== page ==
Critics consider his first work published under the pseudonym Mongo Beti, 1956’s The Poor Christ of Bomba, as one of the writer’s finest. The novel is set in the 1930s in Cameroon, and features themes that World Literature Today writer Robert P. Smith Jr. described as “familiar Mongo Beti territory.” These
At a Glance…
Born Alexandre Biyidi-Awala, June 30, 1932, in Akometam, near M’Balmayo, Cameroon; died October 8, 2001; married Odile Tobner (a teacher), late 1950s; children: three. Education: Attended University of Aix-MarseiIle; Sorbonne, B.A. (with honors); University of Paris, M.A., 1966. Politics: Marxist.
Career: Educator in Lamballe, France; secondary education instructor in classical Greek, Latin, and French literature in Rouen, France. Writer, 1953-01.
Awards: Twice awarded the French Academy’s Sainte-Beuve Prize, for Mission Accomplished and King Lazarus.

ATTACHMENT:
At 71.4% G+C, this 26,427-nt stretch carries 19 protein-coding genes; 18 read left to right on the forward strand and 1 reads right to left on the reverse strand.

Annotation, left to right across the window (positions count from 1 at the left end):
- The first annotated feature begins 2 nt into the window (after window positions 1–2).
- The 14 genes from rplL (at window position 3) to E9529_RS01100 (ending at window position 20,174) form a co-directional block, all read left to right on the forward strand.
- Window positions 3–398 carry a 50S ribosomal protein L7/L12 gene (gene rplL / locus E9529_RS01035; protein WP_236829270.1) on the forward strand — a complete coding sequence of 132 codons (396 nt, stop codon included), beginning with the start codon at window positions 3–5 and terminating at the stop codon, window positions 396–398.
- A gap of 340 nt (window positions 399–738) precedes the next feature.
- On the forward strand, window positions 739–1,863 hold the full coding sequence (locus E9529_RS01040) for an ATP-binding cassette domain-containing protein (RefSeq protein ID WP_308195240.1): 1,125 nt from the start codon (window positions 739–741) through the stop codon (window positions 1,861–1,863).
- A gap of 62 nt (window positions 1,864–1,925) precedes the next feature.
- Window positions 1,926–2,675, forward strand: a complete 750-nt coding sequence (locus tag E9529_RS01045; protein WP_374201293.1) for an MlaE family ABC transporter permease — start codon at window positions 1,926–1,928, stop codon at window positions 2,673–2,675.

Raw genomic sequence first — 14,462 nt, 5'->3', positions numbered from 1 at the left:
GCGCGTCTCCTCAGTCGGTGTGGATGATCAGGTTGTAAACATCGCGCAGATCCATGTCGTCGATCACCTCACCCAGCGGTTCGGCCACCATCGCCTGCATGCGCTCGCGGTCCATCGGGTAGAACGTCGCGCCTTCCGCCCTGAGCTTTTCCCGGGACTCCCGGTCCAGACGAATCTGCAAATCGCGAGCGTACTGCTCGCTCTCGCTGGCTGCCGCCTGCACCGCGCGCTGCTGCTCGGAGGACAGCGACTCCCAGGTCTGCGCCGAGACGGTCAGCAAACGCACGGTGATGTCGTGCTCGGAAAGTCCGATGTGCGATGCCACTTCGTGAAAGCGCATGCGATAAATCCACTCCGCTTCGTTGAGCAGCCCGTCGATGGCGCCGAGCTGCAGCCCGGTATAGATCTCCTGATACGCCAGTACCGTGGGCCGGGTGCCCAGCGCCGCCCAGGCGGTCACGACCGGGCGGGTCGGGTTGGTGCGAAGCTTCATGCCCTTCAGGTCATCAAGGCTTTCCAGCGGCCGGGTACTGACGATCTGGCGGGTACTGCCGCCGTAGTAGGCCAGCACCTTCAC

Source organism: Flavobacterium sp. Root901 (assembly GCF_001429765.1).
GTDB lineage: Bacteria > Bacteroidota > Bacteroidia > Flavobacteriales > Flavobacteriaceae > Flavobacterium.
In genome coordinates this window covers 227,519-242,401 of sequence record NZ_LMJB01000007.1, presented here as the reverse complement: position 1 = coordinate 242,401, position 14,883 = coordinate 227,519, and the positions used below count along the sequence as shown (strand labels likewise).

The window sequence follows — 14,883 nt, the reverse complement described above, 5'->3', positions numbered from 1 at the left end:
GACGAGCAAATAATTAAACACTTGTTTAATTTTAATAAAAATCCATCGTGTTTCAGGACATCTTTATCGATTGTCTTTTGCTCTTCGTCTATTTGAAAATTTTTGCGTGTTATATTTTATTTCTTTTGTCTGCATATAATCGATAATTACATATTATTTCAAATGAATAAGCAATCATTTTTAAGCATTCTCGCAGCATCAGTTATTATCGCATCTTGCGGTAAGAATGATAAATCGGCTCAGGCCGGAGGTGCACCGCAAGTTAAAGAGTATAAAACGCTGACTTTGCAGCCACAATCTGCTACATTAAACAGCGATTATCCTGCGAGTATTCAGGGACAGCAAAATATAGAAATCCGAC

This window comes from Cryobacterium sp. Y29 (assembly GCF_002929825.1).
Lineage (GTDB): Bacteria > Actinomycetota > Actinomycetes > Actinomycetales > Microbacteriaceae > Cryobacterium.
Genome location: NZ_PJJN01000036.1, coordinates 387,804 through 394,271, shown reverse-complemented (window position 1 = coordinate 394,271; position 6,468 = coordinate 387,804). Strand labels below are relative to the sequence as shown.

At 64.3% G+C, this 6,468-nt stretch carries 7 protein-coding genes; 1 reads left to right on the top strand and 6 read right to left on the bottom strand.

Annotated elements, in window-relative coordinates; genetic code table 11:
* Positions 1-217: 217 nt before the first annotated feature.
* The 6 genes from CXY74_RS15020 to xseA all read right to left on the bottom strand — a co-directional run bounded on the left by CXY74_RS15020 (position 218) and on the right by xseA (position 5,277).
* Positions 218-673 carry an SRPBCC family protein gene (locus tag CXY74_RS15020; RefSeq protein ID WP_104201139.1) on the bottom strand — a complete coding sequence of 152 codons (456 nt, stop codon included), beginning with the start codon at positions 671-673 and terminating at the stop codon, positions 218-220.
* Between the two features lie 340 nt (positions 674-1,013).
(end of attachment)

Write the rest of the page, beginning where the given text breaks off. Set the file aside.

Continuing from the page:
included “origins of fear, persecution, repression, betrayal, conspiracy, tribal conflict, war, revolt, corruption, and the violence and politics of power in post-colonial African republics,” Smith noted. The work centers on a French missionary, Father Drumont, who visits villagers and attempts to convert them from their indigenous religion to Christianity. He also strives to keep them, at the same time, from adopting Western-style materialistic values that he has witnessed elsewhere among the newly converted. Drumont is saddened to learn that the villagers only agreed to convert because they hoped it would bring them prosperity. He is further devastated when he finds that the “sixa,” a missionary house for young African women who live there to learn traditional “wifely” ways, has become a den of venereal disease.